This question seems to get asked a lot, usually with the qualifier that it is only the typical documents or standard terms. But the reality is that there is no standard... each organization is different. Even when lawyers operate off of precedents (as they do in practically all circumstances), each set of precedents needs to be modified to the particular needs of the company, including diverse capitalization requirements, vesting, governance, tax strategies, IP assignment, liability, indemnification and other matters. Plus, you don't know what the founders want until you discuss it with them, and they have rarely, if ever, thought through all the issues in advance. A good lawyer isn't just preparing the documents, but is thinking through and researching any issues that come up in relation to a particular set of founder's circumstances.
My experience is that in 95% of cases it takes me 5-10 hours to draft the various documents and review to make sure everything is in order. That is separate from any time spent on consultation, organization and research of issues. In the other 5% of cases it it is more than 10 hours... and sometimes much more if a client has very particular circumstances.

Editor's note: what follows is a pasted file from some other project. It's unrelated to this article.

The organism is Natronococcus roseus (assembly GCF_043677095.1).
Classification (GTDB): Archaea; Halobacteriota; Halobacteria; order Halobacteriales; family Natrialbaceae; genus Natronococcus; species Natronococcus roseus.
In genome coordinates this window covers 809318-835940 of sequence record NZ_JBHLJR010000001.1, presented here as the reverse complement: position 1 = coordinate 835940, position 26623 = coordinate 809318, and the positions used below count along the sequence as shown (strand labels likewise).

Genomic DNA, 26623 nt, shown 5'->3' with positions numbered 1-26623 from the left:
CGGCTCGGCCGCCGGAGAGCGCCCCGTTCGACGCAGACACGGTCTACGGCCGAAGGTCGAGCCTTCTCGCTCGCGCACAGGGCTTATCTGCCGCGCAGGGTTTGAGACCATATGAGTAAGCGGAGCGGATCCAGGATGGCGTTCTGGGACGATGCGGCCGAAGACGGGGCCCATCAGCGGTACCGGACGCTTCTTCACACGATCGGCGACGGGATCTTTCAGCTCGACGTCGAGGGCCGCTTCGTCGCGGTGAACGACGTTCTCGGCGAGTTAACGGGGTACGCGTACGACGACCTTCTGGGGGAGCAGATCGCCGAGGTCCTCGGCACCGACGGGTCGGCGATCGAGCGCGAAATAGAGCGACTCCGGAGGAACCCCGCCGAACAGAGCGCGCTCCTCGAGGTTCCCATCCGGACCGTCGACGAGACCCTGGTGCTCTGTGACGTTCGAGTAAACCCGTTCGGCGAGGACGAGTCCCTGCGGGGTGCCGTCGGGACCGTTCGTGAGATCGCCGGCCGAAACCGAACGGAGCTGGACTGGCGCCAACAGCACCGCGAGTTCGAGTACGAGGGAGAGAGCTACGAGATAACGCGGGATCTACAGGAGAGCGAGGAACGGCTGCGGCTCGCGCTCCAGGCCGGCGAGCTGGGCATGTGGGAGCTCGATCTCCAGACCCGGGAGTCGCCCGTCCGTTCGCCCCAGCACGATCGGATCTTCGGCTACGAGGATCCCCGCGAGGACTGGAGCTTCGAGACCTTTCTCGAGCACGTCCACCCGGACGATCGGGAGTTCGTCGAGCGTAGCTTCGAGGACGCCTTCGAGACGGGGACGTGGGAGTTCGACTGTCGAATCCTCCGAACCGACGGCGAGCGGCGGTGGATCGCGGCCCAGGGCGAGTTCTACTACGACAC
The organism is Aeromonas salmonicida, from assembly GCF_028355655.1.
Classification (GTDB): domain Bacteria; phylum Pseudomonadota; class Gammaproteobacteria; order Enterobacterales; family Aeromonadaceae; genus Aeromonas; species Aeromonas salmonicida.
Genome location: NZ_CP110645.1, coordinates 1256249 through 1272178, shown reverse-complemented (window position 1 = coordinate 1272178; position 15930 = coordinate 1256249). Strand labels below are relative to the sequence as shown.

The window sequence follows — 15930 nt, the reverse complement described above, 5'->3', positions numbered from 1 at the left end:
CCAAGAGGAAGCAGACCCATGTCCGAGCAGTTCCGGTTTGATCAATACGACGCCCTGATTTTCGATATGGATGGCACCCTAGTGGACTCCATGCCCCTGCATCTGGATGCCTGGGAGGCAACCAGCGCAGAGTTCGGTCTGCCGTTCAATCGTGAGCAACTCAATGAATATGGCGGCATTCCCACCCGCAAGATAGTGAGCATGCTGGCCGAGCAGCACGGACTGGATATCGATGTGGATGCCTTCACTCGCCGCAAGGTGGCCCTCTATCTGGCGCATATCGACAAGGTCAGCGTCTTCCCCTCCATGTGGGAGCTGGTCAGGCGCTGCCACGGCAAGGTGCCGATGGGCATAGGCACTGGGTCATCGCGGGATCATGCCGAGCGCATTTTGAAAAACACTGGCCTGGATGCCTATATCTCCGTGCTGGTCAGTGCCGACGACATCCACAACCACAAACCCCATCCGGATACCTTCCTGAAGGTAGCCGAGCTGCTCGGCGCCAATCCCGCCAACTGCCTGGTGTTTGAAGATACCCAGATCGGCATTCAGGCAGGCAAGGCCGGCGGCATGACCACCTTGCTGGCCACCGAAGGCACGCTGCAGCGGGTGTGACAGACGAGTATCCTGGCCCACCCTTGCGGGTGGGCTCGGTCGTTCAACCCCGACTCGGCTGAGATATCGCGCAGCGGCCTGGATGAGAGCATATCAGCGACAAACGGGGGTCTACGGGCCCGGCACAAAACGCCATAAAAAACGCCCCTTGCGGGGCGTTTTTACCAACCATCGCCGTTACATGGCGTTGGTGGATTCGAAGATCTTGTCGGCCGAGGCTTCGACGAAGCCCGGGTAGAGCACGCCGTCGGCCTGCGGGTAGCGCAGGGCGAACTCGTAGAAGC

I'll second David Raynor's comments, but note that the time for the attorney to prepare the documents isn't the only relevant time. The relevant documents need to be filed with the relevant Secretary(/ies) of State, documents and stock certificates need to be signed, etc...
The fastest I've ever been able to accomplish all that was 2 days, but it cost extra because of all the fees to expedite filing, get a corporate seal, etc.... A week is more typical, but it can be longer depending on how backed up your state's Secretary of State is (California, for example, takes about 3 weeks just for the filing.)